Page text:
- Commodity seen higher in 2017, 2018, Prestige’s Schenker says
- Weaker dollar set to boost prices as macro factors ‘critical’
Iron ore will probably extend 2016’s rally as China takes further steps to stoke growth and the dollar weakens, according to Prestige Economics LLC’s Jason Schenker, whose rare bullish call in the final quarter of last year is turning out to be right.
While the ride may be choppy, the commodity will trade at about $60 a ton this half and average $55 in 2016, said Schenker, president of Austin, Texas-based Prestige. That compares with $53 so far. Further gains are in store, with $62 seen in 2017 and $72 the year after, he said in a phone interview.
Iron ore has soared in 2016, snapping three years of declines, as stimulus and a credit-fueled property boom in China lifted demand. The upsurge confounded expectations for further losses as supply gained, and prompted banks from Goldman Sachs Group Inc. to Morgan Stanley to revise their forecasts higher. Last October, as iron ore racked up a double-digit loss, Schenker had predicted a rebound, saying that China’s government would bolster the economy and steel exports from the world’s largest producer would hold up.
“What I attribute my success to is working with the macro factors and the macro story and not losing sight of the fact that China had been in a manufacturing recession for over a year and a half,” said Schenker, who was ranked by Bloomberg as the top forecaster of base metals in the second quarter and who shares top spot for gold with ABN Amro Bank NV. “The macro picture is absolutely critical for commodities.”
Ore with 62 percent content delivered to Qingdao has risen 36 percent in 2016 to $59.36 a dry ton on Thursday, according to Metal Bulletin Ltd. The gains have come as the daily rate of steel output in China hit a record, while shipments of steel products held near an all-time high.
Miners have climbed as well this year, with Rio Tinto Group up 11 percent in Sydney, while BHP Billiton Ltd. rose 13 percent and Fortescue Metals Group Ltd. more than doubled. In Brazil, Vale SA stock has surged 50 percent. The shares of all four producers retreated last year as the rout unfolded.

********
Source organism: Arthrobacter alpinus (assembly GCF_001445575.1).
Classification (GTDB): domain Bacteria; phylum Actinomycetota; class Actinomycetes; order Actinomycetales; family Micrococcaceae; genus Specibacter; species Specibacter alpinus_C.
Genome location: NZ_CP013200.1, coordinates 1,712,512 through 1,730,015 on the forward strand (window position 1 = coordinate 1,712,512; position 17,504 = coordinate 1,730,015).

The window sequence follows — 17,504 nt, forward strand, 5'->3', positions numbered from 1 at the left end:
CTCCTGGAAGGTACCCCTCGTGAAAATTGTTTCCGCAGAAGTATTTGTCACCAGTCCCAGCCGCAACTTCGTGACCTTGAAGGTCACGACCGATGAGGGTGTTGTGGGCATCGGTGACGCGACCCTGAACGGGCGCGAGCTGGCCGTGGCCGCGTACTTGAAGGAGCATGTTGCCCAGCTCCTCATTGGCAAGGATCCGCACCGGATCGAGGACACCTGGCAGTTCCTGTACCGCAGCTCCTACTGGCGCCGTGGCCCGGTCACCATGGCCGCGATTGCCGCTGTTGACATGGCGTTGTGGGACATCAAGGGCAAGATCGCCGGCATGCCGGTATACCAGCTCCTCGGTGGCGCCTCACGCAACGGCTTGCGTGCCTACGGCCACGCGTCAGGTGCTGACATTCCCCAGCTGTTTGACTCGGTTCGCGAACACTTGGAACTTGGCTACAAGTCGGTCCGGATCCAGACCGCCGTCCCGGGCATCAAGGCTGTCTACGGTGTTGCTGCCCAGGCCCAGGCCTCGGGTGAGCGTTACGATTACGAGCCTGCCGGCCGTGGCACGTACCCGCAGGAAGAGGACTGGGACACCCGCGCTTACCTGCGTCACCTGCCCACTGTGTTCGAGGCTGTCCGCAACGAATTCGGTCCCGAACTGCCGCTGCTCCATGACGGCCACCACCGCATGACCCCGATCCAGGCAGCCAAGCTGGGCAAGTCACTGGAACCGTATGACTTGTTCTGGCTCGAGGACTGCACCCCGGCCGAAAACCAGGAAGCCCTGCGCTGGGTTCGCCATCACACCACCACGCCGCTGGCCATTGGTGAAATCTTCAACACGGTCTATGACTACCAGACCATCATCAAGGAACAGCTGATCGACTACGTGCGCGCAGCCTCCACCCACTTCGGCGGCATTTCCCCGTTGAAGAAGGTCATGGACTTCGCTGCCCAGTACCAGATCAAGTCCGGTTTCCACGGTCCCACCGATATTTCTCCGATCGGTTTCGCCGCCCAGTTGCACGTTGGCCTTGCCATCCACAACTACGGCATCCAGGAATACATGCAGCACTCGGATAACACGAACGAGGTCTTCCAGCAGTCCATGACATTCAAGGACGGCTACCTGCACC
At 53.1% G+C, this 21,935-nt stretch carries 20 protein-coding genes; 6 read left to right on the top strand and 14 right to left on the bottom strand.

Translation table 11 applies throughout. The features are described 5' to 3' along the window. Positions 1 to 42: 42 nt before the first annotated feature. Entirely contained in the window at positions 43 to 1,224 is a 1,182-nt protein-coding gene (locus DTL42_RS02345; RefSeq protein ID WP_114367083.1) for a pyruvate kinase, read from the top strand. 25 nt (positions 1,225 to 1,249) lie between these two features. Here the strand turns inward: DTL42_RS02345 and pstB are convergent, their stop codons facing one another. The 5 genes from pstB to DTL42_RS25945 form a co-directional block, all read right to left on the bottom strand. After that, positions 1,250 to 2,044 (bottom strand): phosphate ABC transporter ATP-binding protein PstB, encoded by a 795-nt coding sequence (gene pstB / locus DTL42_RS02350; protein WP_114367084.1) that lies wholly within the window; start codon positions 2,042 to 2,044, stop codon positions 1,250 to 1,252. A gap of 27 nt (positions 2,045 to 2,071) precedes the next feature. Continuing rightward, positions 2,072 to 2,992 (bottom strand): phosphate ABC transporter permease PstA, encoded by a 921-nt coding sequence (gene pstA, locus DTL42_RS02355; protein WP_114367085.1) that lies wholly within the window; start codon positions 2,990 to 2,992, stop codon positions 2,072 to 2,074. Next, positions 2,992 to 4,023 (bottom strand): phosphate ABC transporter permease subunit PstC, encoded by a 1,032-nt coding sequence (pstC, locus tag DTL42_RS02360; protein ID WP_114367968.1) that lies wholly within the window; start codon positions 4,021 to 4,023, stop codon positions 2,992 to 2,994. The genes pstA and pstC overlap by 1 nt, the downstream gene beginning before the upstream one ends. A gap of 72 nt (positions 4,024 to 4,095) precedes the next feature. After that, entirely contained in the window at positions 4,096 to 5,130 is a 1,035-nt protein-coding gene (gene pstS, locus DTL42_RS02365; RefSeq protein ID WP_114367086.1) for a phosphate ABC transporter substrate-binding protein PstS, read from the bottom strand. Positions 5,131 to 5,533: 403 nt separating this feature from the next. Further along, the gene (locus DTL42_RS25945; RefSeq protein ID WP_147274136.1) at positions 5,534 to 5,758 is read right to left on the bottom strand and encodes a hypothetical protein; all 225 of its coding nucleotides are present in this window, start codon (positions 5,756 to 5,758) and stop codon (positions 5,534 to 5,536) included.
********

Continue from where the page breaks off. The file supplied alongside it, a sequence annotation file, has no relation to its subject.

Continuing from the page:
The reversal of fortunes contrasts with the bearishness that was widespread toward the end of 2015 and in the opening months of this year. The month that Schenker forecast the rebound, the China Iron & Steel Association warned steel demand was collapsing. Prices bottomed below $40 in December.
Not everything in the October call panned out, including an expectation for further rate cuts in China as the government sought to buttress demand. While policy makers in Beijing did increase fiscal stimulus and allow the currency to weaken, benchmark borrowing costs have been kept on hold.
This time around, iron ore may benefit as China continues to stabilize, while in the U.S., a softening economy prompts the Federal Reserve to switch tack, adding accommodation, according to Schenker. The dollar is going to weaken, which should be supportive for commodities, he said.
“Additional stimulative Fed policy should be supportive of iron ore prices because it does two things: it not only stimulates the U.S. economy, it’s also likely to weaken the greenback,” he said. In China, “it’s quite possible that they may need to engage in more stimulus, especially if we see the U.S. economy begin to weaken further.”
Investors and economists will soon get a chance to assess how China’s economy is doing, and what that means for iron ore. Figures on monthly industrial output -- including crude-steel production -- as well as retail sales and fixed-asset investment are due for release on Friday.
As China has stabilized, banks have scaled back expectations for weakness in the steel market. With the outlook for demand better now than at the start of the year, the likelihood of iron ore dipping back to $50 is fast declining, Australia & New Zealand Banking Group Ltd. said on Thursday.